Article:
"This is an area," Harold asserted, "in which Republicans have to vote no but I think they also have to be willing to put forth their own ideas."

On other issues — reforming Social Security, for example — their differences are more nuanced.

Harold has been upfront about entitlement reform; Davis talks about it only when pressed.

"I think that reforming entitlements, specifically Social Security, is very important. I think it has to be sustainable and solvent and right now Congress has not been very serious about addressing it because obviously it's politically sensitive, but doing nothing is putting us in a position where in 2032 we would have to reduce benefits," she said. "I'm going to make very clear that I'm not going to be targeting these reforms toward those who are close to retirement."

Harold said she favors raising the retirement "for people my age," and "some form of means-testing" for recipients and "financial incentives for those who can to work longer."

Davis, when asked about entitlement reforms, said "there's nobody talking about taking benefits away from anybody who's close to retirement. The tough decisions that are going to have to be discussed for the long-term solvency of Social Security are not to take benefits away, per se; it's to change the system itself for those younger workers like me."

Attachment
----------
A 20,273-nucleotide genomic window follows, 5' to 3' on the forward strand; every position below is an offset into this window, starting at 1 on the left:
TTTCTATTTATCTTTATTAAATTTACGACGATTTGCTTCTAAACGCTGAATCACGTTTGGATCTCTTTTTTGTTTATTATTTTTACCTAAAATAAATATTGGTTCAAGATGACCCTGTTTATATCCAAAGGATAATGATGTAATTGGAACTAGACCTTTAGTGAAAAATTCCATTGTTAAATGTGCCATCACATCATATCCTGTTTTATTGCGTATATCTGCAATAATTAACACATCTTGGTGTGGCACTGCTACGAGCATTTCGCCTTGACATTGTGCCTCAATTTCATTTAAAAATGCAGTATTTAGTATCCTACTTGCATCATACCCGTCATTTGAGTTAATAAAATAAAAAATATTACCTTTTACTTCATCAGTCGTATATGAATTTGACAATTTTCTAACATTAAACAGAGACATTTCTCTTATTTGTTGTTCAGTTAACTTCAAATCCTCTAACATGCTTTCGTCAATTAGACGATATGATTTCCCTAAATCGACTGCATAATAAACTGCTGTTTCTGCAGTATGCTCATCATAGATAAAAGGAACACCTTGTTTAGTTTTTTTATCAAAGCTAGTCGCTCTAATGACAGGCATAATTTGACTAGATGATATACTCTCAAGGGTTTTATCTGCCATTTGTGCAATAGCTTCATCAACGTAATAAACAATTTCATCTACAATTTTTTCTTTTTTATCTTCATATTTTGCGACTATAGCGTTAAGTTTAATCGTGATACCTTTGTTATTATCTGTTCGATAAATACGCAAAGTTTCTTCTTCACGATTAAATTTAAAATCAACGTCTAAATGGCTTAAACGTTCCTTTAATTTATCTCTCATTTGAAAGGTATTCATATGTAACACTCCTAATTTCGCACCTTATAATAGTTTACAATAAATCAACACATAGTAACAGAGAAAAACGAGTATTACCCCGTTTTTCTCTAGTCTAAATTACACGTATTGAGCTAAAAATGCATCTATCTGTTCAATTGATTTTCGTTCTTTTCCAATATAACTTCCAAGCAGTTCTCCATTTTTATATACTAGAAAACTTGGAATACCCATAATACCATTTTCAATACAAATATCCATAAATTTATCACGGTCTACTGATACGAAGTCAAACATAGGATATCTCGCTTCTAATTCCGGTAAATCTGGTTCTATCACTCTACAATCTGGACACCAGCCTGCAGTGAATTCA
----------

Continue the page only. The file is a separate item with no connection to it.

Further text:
He said "we need an honest discussion with all options on the table for younger workers like me, and my generation."

Davis and Harold agree on building the Keystone XL Pipeline, opposition to abortion, support for a constitutional amendment defining marriage as between one woman and one man, elimination of the estate tax, giving federal judges more leeway in sentencing, and restrictions on the National Security Agency.

The third candidate in the GOP race, Firsching, favors abortion rights, opposes federal drug laws, opposes a constitutional amendment to limit marriage to between a man and a woman and supports a flat tax "with a single deduction of $50,000."

Firsching, who ran in the 13th District primary two years ago and got 13 percent in a three-way race won by former Rep. Tim Johnson, has run a shoestring campaign this time and hasn't reported any campaign contributions or expenditures.

Davis, on the other hand, has raised more than $1.8 million since Jan. 1, 2013, much of it from political action committees in Washington and from his House Republican colleagues.